Travel clinics, mole scanning, independent prescribing, skin scanning, occupational and paediatric vaccinations are all private services a pharmacist can perform whilst working within multiples. I know of some independents that offer some of these services, but as a general rule of thumb there is less infrastructure and funding available to facilitate these services in a smaller chain of pharmacies compared to a bigger one. If diversity in your role is so important to you, you will succeed far better in a larger chain, that is unless you have the drive and ambition to introduce the aforementioned private services to a smaller chain or independent with the owners backing.
Varying Training Levels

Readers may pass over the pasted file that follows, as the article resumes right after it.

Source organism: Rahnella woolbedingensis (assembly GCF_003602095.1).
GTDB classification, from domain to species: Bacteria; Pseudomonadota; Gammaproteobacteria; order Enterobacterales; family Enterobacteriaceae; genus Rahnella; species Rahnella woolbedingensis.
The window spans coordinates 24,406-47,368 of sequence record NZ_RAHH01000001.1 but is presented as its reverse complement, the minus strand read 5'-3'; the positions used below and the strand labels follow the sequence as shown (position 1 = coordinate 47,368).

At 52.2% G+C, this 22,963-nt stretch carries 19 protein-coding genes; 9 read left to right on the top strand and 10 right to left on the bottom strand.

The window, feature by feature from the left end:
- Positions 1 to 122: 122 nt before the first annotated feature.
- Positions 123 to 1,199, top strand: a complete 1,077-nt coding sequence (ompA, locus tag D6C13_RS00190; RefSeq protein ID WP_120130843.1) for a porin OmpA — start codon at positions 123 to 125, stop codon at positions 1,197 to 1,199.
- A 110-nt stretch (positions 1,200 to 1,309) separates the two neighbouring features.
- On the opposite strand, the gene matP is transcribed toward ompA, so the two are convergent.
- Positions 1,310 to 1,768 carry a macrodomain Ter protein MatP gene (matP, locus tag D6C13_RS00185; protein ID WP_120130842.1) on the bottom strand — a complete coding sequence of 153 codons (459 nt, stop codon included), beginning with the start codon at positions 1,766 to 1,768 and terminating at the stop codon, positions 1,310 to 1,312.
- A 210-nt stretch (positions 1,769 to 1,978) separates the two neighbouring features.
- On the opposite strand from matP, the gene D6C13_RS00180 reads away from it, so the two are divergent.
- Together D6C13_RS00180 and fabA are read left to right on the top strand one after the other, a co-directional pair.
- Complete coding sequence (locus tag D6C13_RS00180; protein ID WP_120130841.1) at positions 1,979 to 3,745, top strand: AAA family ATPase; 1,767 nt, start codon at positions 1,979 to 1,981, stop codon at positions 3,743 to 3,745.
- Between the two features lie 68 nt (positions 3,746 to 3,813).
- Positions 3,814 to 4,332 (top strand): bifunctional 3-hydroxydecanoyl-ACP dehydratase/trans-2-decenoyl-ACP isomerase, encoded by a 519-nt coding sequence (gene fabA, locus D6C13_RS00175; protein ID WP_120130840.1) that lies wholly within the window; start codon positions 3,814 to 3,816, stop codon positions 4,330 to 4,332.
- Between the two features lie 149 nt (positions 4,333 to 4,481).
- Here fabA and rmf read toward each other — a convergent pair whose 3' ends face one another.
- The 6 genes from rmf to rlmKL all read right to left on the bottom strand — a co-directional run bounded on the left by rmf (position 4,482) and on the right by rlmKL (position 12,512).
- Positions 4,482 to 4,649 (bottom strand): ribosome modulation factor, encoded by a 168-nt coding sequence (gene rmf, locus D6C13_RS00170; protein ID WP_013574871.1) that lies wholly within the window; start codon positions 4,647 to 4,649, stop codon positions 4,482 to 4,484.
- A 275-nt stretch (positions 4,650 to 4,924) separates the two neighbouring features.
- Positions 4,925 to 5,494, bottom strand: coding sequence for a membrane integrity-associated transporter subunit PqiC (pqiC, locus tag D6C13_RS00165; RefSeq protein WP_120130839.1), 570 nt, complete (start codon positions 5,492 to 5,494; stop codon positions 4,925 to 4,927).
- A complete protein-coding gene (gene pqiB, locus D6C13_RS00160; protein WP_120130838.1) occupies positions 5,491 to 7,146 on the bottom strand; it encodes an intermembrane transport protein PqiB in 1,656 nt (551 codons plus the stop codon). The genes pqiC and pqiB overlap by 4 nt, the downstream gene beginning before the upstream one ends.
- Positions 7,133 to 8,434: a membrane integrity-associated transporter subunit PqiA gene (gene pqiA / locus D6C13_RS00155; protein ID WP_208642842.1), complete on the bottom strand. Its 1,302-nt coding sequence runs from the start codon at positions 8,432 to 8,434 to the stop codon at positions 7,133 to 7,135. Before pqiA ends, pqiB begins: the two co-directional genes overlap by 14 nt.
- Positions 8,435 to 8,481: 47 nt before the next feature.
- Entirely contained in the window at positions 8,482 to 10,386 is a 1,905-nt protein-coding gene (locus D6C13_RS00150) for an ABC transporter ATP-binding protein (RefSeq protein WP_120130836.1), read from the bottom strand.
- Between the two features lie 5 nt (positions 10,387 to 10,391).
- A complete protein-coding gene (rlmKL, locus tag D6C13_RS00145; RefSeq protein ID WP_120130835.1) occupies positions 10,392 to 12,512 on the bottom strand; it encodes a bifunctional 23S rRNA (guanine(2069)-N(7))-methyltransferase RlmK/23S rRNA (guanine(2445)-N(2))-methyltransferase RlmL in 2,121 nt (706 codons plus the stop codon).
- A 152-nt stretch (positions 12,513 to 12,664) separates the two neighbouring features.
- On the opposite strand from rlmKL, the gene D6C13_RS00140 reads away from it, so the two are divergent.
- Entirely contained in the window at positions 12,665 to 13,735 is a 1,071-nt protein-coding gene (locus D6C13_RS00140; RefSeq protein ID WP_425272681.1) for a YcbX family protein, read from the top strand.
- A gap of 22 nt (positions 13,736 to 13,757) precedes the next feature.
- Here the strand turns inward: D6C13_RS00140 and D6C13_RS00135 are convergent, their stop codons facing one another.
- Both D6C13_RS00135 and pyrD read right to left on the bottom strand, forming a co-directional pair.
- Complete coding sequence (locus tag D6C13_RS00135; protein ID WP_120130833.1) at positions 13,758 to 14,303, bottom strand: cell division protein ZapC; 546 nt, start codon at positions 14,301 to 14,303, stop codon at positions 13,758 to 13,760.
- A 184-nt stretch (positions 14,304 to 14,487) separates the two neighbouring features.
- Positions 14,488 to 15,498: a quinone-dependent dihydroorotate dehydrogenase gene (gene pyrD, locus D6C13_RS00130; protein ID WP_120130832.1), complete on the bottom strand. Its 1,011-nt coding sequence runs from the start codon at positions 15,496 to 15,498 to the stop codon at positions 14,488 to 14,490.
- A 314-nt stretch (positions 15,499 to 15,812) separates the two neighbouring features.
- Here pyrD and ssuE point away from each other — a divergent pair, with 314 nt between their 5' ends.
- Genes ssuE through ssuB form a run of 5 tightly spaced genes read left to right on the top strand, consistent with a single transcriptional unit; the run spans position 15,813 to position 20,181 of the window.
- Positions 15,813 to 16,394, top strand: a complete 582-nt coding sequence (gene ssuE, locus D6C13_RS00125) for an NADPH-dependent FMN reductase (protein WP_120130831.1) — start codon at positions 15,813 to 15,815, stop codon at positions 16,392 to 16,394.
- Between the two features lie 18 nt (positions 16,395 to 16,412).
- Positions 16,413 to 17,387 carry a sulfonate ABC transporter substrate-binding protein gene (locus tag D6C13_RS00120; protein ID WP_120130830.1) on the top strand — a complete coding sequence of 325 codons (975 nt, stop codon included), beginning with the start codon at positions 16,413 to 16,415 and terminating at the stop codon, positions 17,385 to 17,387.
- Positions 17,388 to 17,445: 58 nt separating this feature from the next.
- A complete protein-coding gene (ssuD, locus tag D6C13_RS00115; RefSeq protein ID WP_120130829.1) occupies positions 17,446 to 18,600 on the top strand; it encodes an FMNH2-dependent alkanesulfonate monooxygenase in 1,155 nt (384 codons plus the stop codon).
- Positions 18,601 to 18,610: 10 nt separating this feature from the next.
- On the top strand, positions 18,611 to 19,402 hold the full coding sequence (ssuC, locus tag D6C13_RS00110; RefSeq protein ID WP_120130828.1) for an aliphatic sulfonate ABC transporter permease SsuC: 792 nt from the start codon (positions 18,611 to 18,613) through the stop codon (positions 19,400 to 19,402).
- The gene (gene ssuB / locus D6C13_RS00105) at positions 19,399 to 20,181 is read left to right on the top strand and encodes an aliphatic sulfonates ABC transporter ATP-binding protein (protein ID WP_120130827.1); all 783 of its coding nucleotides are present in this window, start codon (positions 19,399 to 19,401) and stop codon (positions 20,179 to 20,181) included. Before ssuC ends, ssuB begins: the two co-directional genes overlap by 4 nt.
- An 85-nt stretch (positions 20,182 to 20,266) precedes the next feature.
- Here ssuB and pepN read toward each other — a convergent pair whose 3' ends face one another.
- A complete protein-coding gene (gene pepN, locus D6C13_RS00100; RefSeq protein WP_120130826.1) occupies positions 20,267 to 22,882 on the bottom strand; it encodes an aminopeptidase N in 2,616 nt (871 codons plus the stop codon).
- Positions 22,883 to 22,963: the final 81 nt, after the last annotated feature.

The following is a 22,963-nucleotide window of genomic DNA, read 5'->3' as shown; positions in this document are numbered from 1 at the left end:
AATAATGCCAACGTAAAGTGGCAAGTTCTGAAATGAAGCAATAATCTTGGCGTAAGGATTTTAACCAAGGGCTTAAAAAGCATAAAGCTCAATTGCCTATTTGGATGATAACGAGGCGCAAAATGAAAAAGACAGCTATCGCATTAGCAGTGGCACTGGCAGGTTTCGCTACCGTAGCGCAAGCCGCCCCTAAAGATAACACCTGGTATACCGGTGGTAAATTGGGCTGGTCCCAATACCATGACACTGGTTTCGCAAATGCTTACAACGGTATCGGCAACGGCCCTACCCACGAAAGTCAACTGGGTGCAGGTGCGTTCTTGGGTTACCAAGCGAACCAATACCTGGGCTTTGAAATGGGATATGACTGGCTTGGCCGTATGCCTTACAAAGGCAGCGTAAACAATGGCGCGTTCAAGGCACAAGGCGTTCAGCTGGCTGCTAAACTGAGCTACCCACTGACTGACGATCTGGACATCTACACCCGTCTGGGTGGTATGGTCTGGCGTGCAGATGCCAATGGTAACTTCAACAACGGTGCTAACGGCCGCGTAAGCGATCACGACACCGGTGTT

That being said, with all these opportunities it means there is also a lot of training that comes with them and for me this is probably my biggest swaying factor. You will get good and bad staff everywhere, but in a multiple, everyone is assessed to the same level and everyone in theory should be working to the same standard. As RP you need to know everyone is trained to an acceptable degree. This is imperative so you can worry less about the operation of the pharmacy, medication dispensed, and advice given over the counter. I will always stand by my point that the training you receive in a multiple compared to a small chain or independent will always be better.
Training with Boots